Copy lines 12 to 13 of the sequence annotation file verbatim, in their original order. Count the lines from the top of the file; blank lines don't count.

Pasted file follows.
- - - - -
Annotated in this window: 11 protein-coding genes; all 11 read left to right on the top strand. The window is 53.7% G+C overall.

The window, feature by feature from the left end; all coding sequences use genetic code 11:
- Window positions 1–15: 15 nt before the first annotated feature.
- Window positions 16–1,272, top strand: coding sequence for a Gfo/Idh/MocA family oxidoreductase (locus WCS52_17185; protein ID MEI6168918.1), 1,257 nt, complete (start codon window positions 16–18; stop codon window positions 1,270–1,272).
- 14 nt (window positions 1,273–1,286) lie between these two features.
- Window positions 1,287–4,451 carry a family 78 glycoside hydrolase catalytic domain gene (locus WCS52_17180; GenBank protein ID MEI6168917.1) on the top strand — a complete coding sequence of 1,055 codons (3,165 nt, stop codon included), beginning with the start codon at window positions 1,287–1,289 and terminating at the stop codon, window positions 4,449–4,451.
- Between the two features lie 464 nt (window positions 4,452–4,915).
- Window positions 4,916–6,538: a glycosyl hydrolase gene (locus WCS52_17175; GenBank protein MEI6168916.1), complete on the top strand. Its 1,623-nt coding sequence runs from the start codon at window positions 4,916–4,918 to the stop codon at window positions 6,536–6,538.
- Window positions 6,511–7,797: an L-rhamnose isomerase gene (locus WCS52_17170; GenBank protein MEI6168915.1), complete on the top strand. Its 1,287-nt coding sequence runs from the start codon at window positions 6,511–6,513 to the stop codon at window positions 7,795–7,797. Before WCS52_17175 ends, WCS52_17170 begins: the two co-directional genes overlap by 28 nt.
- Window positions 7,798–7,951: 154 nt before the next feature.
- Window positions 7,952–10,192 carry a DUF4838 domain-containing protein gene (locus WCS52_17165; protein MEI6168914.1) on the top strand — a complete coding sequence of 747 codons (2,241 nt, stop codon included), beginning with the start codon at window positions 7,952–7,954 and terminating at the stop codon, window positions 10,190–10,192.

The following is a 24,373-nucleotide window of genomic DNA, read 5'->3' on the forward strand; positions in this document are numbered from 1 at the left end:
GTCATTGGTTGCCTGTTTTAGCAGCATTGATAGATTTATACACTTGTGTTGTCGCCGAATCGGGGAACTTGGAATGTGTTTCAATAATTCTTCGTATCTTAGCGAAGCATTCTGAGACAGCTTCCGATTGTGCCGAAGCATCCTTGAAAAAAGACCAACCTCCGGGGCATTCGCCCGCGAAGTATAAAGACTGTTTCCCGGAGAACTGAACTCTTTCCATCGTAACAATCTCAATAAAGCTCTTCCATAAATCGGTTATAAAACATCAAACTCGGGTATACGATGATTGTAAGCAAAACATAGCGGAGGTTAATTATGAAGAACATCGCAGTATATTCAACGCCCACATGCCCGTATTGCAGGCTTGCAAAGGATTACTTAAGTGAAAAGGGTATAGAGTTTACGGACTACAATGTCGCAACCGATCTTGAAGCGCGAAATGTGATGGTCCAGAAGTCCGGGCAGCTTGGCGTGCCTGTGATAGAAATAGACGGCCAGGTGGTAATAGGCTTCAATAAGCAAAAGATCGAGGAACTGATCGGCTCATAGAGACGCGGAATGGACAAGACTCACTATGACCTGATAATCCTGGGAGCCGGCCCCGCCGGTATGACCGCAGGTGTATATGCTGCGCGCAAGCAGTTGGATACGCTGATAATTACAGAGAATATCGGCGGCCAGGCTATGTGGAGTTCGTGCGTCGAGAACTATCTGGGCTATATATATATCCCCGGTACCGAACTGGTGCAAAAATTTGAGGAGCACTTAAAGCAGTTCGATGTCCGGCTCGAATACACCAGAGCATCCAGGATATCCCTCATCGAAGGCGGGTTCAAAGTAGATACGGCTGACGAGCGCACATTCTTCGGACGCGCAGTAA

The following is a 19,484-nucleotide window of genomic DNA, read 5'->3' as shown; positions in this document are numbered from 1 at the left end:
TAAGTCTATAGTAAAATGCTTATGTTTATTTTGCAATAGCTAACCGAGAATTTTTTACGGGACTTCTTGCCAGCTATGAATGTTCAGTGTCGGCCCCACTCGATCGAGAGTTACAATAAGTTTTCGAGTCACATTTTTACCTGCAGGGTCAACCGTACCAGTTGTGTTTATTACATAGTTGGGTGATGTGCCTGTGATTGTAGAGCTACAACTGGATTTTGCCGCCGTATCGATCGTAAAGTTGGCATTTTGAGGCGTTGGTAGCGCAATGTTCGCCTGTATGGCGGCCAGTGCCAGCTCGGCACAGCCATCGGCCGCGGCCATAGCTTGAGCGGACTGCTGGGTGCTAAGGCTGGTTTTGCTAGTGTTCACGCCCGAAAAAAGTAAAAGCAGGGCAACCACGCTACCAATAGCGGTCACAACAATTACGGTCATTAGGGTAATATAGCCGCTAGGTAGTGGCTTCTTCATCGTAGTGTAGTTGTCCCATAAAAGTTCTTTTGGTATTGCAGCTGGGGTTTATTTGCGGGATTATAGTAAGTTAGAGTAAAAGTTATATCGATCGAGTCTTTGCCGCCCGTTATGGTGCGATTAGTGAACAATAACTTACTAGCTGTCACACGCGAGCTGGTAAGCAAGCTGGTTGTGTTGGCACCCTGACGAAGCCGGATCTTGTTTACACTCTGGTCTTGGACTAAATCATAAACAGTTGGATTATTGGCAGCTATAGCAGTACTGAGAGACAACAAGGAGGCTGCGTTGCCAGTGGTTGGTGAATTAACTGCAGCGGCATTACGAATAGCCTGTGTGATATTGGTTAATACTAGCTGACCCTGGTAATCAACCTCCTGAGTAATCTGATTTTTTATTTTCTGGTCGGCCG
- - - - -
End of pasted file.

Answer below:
The following is a 24,373-nucleotide window of genomic DNA, read 5'->3' on the forward strand; positions in this document are numbered from 1 at the left end:
GTCATTGGTTGCCTGTTTTAGCAGCATTGATAGATTTATACACTTGTGTTGTCGCCGAATCGGGGAACTTGGAATGTGTTTCAATAATTCTTCGTATCTTAGCGAAGCATTCTGAGACAGCTTCCGATTGTGCCGAAGCATCCTTGAAAAAAGACCAACCTCCGGGGCATTCGCCCGCGAAGTATAAAGACTGTTTCCCGGAGAACTGAACTCTTTCCATCGTAACAATCTCAATAAAGCTCTTCCATAAATCGGTTATAAAACATCAAACTCGGGTATACGATGATTGTAAGCAAAACATAGCGGAGGTTAATTATGAAGAACATCGCAGTATATTCAACGCCCACATGCCCGTATTGCAGGCTTGCAAAGGATTACTTAAGTGAAAAGGGTATAGAGTTTACGGACTACAATGTCGCAACCGATCTTGAAGCGCGAAATGTGATGGTCCAGAAGTCCGGGCAGCTTGGCGTGCCTGTGATAGAAATAGACGGCCAGGTGGTAATAGGCTTCAATAAGCAAAAGATCGAGGAACTGATCGGCTCATAGAGACGCGGAATGGACAAGACTCACTATGACCTGATAATCCTGGGAGCCGGCCCCGCCGGTATGACCGCAGGTGTATATGCTGCGCGCAAGCAGTTGGATACGCTGATAATTACAGAGAATATCGGCGGCCAGGCTATGTGGAGTTCGTGCGTCGAGAACTATCTGGGCTATATATATATCCCCGGTACCGAACTGGTGCAAAAATTTGAGGAGCACTTAAAGCAGTTCGATGTCCGGCTCGAATACACCAGAGCATCCAGGATATCCCTCATCGAAGGCGGGTTCAAAGTAGATACGGCTGACGAGCGCACATTCTTCGGACGCGCAGTAA